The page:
Financial Performance of Government Trading Enterprises 1999-00 to 2003-04
Commission research paper
This report was released on 7 July 2005.
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- Key points
- Media release
Government Trading Enterprises (GTEs) provide services in key sectors of the economy — including electricity, water, urban transport, railways, ports and forestry. In 2003-04 the 83 GTEs monitored in this report controlled assets valued at more than $174 billion and generated $55 billion in revenue.
Aggregate profitability increased in all sectors, other than rail and forestry, in 2003-04 compared with the previous year.
Over a longer period, the profitability of 50 GTEs (excluding Telstra) monitored continuously since 1999-00 did not improve, with the aggregate return on assets falling slightly from 6.8 per cent to 6.7 per cent.
The aggregate debt to assets ratio rose from 26 per cent in 1999-00 to 29 per cent in 2003-04.
Nearly half of the 83 currently monitored GTEs earned less than the long-term bond rate in 2003-04. An even greater number failed to earn a commercial rate of return (which includes a margin for risk).
In total, currently monitored GTEs made tax-equivalent and dividend payments to their owner governments of almost $7.9 billion in 2003-04.
There are some deficiencies in the governance arrangements for GTEs. Given the economic significance of the GTE sector, improvements in governance could yield significant benefits to the community and reduce the need for GTEs specific regulation. These improvements should include:
- clarification and public scrutiny of the rationale for ongoing government ownership of GTEs
- greater clarification and transparency of objectives (both commercial and other public interest), together with the prioritisation or weighting
- making a clearer distinction between external and internal governance, with improved transparency of the external governance role of ministers.
The Productivity Commission has released an update on the financial performance of 83 Australian, State and Territory Government trading enterprises (GTEs). The study provides data on their financial performance over time and includes comparisons of performance among GTEs in the same industry.
In 2003-04, profitability increased in all sectors, other than rail and forestry, compared with the previous year. Despite this improvement, over half of the currently monitored GTEs are still not fully achieving their commercial objectives.
The findings of a three year research program into GTE governance are also included in this study. These findings elaborate on issues raised in the Commission's recent National Competition Policy Inquiry Report.
Commissioner Tony Hinton said that 'without a commitment to better governance, the National Competition Policy reform objective of operating GTEs commercially will not be fully achieved'. He added, 'failure to meet this objective has potentially serious consequences, given that these GTEs have combined assets of more than $174 billion and generate $55 billion in revenue annually'.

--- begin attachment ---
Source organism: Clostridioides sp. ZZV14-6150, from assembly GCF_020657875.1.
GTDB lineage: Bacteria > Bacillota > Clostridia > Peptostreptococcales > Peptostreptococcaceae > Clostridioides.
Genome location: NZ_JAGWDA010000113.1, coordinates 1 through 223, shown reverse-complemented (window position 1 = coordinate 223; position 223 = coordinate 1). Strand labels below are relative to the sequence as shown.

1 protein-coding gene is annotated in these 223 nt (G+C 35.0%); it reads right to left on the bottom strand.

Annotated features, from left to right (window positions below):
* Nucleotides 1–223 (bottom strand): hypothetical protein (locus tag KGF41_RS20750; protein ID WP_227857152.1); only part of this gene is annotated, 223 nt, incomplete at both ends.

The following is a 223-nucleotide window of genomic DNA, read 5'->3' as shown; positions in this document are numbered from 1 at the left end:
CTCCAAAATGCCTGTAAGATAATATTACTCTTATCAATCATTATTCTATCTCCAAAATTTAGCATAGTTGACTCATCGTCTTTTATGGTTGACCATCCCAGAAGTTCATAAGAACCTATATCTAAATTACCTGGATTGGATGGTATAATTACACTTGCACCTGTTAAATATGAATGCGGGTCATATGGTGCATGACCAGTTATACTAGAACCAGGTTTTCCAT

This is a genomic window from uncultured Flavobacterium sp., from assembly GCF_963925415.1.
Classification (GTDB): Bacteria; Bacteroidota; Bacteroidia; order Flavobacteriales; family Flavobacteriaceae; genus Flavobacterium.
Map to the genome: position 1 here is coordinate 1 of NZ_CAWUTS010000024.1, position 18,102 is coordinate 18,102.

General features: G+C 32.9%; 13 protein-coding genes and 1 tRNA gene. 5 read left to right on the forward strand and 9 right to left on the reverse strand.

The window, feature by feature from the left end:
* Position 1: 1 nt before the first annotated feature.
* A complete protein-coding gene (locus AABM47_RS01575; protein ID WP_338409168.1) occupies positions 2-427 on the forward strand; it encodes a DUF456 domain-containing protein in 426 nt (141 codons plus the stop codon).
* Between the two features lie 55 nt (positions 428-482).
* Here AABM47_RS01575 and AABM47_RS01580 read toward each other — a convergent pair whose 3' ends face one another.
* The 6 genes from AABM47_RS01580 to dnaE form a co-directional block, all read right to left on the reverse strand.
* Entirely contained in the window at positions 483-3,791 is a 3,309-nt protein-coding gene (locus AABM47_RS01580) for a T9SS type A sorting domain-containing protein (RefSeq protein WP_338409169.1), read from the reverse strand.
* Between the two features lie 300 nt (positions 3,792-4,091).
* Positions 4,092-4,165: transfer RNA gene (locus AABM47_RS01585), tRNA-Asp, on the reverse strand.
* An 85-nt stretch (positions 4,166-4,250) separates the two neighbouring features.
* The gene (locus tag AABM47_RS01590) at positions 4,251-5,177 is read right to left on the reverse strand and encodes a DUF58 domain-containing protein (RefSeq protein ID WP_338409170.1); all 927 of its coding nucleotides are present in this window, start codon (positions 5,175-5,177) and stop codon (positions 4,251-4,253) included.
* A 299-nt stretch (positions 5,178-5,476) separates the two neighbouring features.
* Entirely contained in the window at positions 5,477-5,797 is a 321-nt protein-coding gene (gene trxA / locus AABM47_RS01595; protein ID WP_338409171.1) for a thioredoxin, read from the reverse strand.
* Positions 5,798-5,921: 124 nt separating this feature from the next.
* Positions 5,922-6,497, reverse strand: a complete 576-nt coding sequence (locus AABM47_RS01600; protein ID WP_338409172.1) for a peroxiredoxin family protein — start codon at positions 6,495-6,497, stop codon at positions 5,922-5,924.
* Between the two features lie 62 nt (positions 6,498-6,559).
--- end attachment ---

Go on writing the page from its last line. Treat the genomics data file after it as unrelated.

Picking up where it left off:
The Commission highlighted the following as important areas for improvement in the governance of GTEs:
- clarification and public scrutiny of the rationale for ongoing government ownership of GTEs;
- greater clarification and transparency of GTE objectives (both commercial and public interest); and
- making a clearer distinction between external and internal governance, with improved transparency of the external governance role of government ministers.
Financial performance monitoring of GTEs forms part of the Commission's research into the performance of Australian industries and the progress of microeconomic reform. The GTEs monitored provide services in key sectors of the economy — including electricity, water, urban transport, railways, ports and forestry.
Cover, Copyright, Foreword, Contents, Abbreviations
1.2 External governance
1.3 Report structure
2 Financial performance overview
2.2 Financial management
2.3 Government transactions
3 Interpretation of performance measures
3.2 Performance indicators
4 External Governance of GTEs
4.2 Characteristics of corporatised entities
4.3 Government ownership — and the public interest
4.4 How can external governance be improved?
4.5 Towards best practice
5.1 Monitored GTEs
5.2 Market environment
5.4 Financial management
5.5 Financial transactions
5.6 GTE performance reports
6 Water, sewerage, drainage and irrigation
6.1 Monitored GTEs
6.2 Market environment
6.4 Financial management
6.5 Transactions with government
6.6 GTE performance reports
7 Urban transport
7.1 Monitored GTEs
7.2 Market environment
7.4 Financial management
7.5 Transactions with government
7.6 GTE performance reports
8.1 Monitored GTEs
8.2 Market environment
8.4 Financial management
8.5 Transactions with government
8.6 GTE performance reports
9.1 Monitored GTEs
9.2 Market environment
9.4 Financial management
9.5 Transactions with government
9.6 GTE performance reports
10.1 Monitored GTEs
10.2 Market environment
10.4 Financial management
10.5 Transactions with government
10.6 GTE performance reports
11 Australian Government GTEs
Appendix A Monitored GTEs
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